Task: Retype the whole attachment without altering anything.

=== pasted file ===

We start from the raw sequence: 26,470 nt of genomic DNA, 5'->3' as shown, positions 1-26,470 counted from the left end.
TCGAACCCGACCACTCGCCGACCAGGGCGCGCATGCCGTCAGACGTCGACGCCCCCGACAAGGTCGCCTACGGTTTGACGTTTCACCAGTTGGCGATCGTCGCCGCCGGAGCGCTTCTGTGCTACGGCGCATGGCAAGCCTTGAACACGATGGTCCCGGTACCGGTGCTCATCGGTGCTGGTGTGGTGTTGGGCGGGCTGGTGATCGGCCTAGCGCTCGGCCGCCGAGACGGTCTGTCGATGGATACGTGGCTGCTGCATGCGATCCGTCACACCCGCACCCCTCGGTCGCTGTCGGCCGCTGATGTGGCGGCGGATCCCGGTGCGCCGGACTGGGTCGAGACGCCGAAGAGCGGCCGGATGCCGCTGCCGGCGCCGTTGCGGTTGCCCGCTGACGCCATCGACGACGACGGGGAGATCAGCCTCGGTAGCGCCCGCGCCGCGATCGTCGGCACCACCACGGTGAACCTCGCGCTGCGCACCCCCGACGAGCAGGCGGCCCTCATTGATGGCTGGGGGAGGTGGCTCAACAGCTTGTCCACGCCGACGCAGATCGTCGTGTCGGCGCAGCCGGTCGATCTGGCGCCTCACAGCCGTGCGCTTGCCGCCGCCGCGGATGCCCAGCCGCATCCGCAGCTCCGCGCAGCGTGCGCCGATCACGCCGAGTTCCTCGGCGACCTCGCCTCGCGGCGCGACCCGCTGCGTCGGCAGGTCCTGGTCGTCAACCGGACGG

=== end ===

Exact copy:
We start from the raw sequence: 26,470 nt of genomic DNA, 5'->3' as shown, positions 1-26,470 counted from the left end.
TCGAACCCGACCACTCGCCGACCAGGGCGCGCATGCCGTCAGACGTCGACGCCCCCGACAAGGTCGCCTACGGTTTGACGTTTCACCAGTTGGCGATCGTCGCCGCCGGAGCGCTTCTGTGCTACGGCGCATGGCAAGCCTTGAACACGATGGTCCCGGTACCGGTGCTCATCGGTGCTGGTGTGGTGTTGGGCGGGCTGGTGATCGGCCTAGCGCTCGGCCGCCGAGACGGTCTGTCGATGGATACGTGGCTGCTGCATGCGATCCGTCACACCCGCACCCCTCGGTCGCTGTCGGCCGCTGATGTGGCGGCGGATCCCGGTGCGCCGGACTGGGTCGAGACGCCGAAGAGCGGCCGGATGCCGCTGCCGGCGCCGTTGCGGTTGCCCGCTGACGCCATCGACGACGACGGGGAGATCAGCCTCGGTAGCGCCCGCGCCGCGATCGTCGGCACCACCACGGTGAACCTCGCGCTGCGCACCCCCGACGAGCAGGCGGCCCTCATTGATGGCTGGGGGAGGTGGCTCAACAGCTTGTCCACGCCGACGCAGATCGTCGTGTCGGCGCAGCCGGTCGATCTGGCGCCTCACAGCCGTGCGCTTGCCGCCGCCGCGGATGCCCAGCCGCATCCGCAGCTCCGCGCAGCGTGCGCCGATCACGCCGAGTTCCTCGGCGACCTCGCCTCGCGGCGCGACCCGCTGCGTCGGCAGGTCCTGGTCGTCAACCGGACGG